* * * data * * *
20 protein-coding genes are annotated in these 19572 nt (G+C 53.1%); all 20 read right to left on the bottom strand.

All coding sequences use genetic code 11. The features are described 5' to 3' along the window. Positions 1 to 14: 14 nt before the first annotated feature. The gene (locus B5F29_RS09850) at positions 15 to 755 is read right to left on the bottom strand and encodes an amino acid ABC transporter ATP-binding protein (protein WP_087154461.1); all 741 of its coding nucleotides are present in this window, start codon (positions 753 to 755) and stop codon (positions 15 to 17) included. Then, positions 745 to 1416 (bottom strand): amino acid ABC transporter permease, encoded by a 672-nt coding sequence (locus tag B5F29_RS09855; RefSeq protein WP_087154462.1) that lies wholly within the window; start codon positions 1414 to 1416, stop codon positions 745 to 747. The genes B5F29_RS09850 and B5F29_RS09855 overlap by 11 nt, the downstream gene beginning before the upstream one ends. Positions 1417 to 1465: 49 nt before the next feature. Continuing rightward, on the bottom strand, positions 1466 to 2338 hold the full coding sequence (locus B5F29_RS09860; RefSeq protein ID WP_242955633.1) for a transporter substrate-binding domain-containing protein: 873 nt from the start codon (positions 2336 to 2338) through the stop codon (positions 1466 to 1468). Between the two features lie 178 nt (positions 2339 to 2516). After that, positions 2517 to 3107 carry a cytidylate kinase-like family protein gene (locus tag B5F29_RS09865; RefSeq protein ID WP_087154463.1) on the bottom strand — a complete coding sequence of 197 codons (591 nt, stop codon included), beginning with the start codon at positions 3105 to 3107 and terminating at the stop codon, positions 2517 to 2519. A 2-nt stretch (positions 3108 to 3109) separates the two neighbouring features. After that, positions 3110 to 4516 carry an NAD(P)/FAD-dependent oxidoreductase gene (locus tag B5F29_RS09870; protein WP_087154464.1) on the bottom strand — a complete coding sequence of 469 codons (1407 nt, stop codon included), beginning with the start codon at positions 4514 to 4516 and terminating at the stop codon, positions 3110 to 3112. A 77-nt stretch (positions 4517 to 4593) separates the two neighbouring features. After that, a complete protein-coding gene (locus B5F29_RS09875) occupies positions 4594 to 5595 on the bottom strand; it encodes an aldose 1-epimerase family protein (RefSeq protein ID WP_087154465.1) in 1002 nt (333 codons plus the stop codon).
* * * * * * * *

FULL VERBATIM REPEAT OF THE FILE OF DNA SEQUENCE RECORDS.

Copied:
20 protein-coding genes are annotated in these 19572 nt (G+C 53.1%); all 20 read right to left on the bottom strand.

All coding sequences use genetic code 11. The features are described 5' to 3' along the window. Positions 1 to 14: 14 nt before the first annotated feature. The gene (locus B5F29_RS09850) at positions 15 to 755 is read right to left on the bottom strand and encodes an amino acid ABC transporter ATP-binding protein (protein WP_087154461.1); all 741 of its coding nucleotides are present in this window, start codon (positions 753 to 755) and stop codon (positions 15 to 17) included. Then, positions 745 to 1416 (bottom strand): amino acid ABC transporter permease, encoded by a 672-nt coding sequence (locus tag B5F29_RS09855; RefSeq protein WP_087154462.1) that lies wholly within the window; start codon positions 1414 to 1416, stop codon positions 745 to 747. The genes B5F29_RS09850 and B5F29_RS09855 overlap by 11 nt, the downstream gene beginning before the upstream one ends. Positions 1417 to 1465: 49 nt before the next feature. Continuing rightward, on the bottom strand, positions 1466 to 2338 hold the full coding sequence (locus B5F29_RS09860; RefSeq protein ID WP_242955633.1) for a transporter substrate-binding domain-containing protein: 873 nt from the start codon (positions 2336 to 2338) through the stop codon (positions 1466 to 1468). Between the two features lie 178 nt (positions 2339 to 2516). After that, positions 2517 to 3107 carry a cytidylate kinase-like family protein gene (locus tag B5F29_RS09865; RefSeq protein ID WP_087154463.1) on the bottom strand — a complete coding sequence of 197 codons (591 nt, stop codon included), beginning with the start codon at positions 3105 to 3107 and terminating at the stop codon, positions 2517 to 2519. A 2-nt stretch (positions 3108 to 3109) separates the two neighbouring features. After that, positions 3110 to 4516 carry an NAD(P)/FAD-dependent oxidoreductase gene (locus tag B5F29_RS09870; protein WP_087154464.1) on the bottom strand — a complete coding sequence of 469 codons (1407 nt, stop codon included), beginning with the start codon at positions 4514 to 4516 and terminating at the stop codon, positions 3110 to 3112. A 77-nt stretch (positions 4517 to 4593) separates the two neighbouring features. After that, a complete protein-coding gene (locus B5F29_RS09875) occupies positions 4594 to 5595 on the bottom strand; it encodes an aldose 1-epimerase family protein (RefSeq protein ID WP_087154465.1) in 1002 nt (333 codons plus the stop codon).